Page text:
In verse 2 David says, "How long must I wrestle with my thoughts?" Here is where I had my major problem. It is a real, intense wrestling match. At one point I thought I might go insane. Not only are there thoughts of What did I do wrong Lord? Am I being judged? but the thoughts get entangled with the crushing weight of your grief, to the point of giving up. The thoughts can be so debilitating to your emotions that you think that if God would permit it, suicide would be a relief. Then you feel so ashamed that you thought that. Now you struggle with your shame.

In my journal I would write down some of my prayers, but almost immediately go back to my wrestling match. One of my major thought struggles was with my future. How do I handle the future when I am so desperately empty? The past was wonderful. I had a fulfilled life with my wife. We had an incredible love relationship. But my fears of the future gripped my heart, and I asked the question, "God, what am I going to do?"

David continues in verse 2, "and every day has sorrow in my heart." The sorrow you feel is not only emotional, but it also has a physical effect on you. In the valley of sorrow, as you have plumbed the depth of it, there seems no way out. You certainly dont see any light at the end of the tunnel. Then you come to the point of thinking, Maybe I shouldnt get out of this valley of sorrow. Maybe I will betray my loved one if I get out of this deep valley of sorrow. After all, you are getting used to this valley. Wont you be failing your loved one if you start feeling better?

This leads to the rest of verse 2, which asks the question, "How long will my enemy triumph over me?" I believe we need to recognize our God-given right to mourn and grieve. We also have to realize the devil is not asleep. In my utter emotional devastation, I forgot the devil did not have a hands-off policy. David expresses frustration that the devil is winning because of his thoughts and sorrow. If you will step back to see who is pushing you to the brink of depression, you will see the enemy of your soul.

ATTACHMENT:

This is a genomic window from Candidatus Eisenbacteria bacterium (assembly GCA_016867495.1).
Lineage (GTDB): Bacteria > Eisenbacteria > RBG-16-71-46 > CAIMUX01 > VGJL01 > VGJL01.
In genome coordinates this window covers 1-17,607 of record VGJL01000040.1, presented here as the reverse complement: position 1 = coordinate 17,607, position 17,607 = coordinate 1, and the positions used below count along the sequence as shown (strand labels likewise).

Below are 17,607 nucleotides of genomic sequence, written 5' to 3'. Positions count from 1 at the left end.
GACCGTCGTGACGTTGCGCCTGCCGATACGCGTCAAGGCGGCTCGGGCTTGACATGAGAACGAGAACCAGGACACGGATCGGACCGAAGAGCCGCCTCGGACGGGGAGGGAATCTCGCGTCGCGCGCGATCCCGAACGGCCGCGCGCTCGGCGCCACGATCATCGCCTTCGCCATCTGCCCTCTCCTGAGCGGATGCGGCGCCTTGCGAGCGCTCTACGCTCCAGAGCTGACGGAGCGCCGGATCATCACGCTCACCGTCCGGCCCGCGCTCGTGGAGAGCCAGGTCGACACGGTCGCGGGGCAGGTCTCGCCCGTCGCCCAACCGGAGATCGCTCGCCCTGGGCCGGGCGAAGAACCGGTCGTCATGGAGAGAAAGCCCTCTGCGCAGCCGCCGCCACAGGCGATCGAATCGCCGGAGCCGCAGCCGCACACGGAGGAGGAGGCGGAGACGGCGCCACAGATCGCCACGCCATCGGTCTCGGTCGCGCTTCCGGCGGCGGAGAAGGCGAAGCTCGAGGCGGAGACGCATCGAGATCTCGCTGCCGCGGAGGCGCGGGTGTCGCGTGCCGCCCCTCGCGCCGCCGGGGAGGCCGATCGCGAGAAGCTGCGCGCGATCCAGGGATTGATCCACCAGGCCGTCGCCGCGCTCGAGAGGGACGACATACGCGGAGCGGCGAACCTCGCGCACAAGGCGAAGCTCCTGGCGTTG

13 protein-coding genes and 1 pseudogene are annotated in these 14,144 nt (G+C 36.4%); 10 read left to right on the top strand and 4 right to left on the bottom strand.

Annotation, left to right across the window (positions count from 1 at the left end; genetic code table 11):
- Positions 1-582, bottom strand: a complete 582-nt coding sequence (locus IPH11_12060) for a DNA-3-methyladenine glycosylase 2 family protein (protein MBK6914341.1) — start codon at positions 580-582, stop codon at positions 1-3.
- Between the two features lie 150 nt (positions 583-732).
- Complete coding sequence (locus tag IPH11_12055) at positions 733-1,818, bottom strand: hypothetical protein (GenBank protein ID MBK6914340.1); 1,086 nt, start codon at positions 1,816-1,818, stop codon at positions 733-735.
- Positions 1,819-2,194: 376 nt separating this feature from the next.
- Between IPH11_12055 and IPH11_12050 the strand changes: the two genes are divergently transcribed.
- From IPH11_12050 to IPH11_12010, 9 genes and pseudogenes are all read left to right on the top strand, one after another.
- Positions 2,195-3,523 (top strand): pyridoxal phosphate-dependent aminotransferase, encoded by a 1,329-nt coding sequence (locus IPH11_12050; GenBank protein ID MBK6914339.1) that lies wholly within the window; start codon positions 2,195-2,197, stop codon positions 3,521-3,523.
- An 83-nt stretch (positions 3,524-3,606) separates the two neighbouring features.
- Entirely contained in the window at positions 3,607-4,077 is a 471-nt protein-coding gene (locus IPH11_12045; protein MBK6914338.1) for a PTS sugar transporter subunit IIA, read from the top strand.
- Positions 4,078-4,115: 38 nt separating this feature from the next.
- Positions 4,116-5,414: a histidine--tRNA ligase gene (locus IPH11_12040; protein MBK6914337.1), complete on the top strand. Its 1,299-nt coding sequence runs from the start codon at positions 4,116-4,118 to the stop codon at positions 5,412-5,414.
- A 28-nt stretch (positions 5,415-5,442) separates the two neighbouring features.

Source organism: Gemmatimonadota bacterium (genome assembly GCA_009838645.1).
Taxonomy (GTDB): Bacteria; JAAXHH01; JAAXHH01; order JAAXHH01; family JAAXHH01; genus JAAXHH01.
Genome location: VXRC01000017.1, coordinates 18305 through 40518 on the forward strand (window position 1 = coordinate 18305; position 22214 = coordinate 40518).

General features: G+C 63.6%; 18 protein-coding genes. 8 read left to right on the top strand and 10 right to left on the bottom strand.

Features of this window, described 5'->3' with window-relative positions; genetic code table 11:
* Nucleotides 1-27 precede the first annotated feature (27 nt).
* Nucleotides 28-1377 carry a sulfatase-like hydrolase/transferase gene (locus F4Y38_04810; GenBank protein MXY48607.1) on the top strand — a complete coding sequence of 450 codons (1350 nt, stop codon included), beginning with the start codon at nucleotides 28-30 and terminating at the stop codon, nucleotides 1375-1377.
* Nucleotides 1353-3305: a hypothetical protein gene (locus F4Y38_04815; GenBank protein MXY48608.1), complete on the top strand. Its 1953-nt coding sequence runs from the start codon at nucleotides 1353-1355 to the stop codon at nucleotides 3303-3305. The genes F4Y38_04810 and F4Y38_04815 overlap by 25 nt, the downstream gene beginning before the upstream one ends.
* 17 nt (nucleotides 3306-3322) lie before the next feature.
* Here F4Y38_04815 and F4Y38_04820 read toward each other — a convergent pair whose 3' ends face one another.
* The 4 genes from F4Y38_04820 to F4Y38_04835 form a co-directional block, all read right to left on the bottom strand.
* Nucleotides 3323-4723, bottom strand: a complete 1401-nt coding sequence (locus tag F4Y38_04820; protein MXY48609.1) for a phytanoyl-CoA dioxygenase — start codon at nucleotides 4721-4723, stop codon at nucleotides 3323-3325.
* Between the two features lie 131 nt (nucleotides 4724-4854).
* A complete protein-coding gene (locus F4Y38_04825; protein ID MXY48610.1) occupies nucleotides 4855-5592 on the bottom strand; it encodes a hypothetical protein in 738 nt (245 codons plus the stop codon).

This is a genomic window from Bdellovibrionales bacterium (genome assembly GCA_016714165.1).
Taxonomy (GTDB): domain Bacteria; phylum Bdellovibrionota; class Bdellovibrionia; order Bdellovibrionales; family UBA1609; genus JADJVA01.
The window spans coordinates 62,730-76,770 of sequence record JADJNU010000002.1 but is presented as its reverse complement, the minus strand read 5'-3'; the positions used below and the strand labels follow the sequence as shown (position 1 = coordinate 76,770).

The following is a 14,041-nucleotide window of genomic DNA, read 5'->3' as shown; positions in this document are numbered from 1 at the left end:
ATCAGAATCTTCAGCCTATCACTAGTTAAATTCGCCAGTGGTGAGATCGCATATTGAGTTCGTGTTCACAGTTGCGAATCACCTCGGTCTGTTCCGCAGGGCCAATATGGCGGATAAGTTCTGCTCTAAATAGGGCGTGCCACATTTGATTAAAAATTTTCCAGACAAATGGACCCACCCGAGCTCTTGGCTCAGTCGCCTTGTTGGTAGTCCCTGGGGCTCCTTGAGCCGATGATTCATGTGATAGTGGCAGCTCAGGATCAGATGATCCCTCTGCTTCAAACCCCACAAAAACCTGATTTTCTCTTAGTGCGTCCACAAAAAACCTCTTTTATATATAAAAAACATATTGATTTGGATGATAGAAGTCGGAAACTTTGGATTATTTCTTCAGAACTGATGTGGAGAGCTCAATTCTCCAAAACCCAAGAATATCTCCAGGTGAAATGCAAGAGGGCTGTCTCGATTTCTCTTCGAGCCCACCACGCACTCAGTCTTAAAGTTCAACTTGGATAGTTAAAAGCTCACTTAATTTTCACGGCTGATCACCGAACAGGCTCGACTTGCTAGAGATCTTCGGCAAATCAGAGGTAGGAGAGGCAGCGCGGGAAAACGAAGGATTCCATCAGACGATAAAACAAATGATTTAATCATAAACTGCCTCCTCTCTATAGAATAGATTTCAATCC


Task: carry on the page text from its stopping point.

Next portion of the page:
1 Peter 5:8-10 says: "Be self controlled and alert. Your enemy the devil prowls around like a roaring lion looking for someone to devour. Resist him, standing firm in the faith, because you know that your brothers throughout the world are undergoing the same kind of sufferings. And the God of grace, who called you to his eternal glory in Christ, after you have suffered a little while, will himself restore you and make you strong, firm and steadfast. To him be the power forever and ever. Amen."

In verses 3 and 4, recognizing the work of the enemy, David implores the Lord for help. Verse 3 states, "Look on me and answer, O Lord my God. Give light to my eyes, or I will sleep in death." Verse 4 says, "My enemy will say, I have overcome him and my foes will rejoice when I fall." The key to overcoming the despair and depression in the valley is recognizing the work of the enemy (give light to my eyes). This is pivotal. When you recognize this, a change will take place.

The change will begin. But how do we cope with the normal grieving process? You will begin the journey upward, the escalator of your soul (mind, will, and emotions), with a few stops along the way.

Verse 5 says, "But I trust in your unfailing love." The word that struck me the most in this verse is unfailing. I began to think about people in the Bible and Gods unfailing love. God was with Abraham on the mountain when he was going to offer up his son. The Lord was with Moses on the mountain and also in his battles in the wilderness. The Lord was with Job during the extreme soul searching of his friends and the anguish he had in not knowing why these things happened to him. He was with us at Calvary.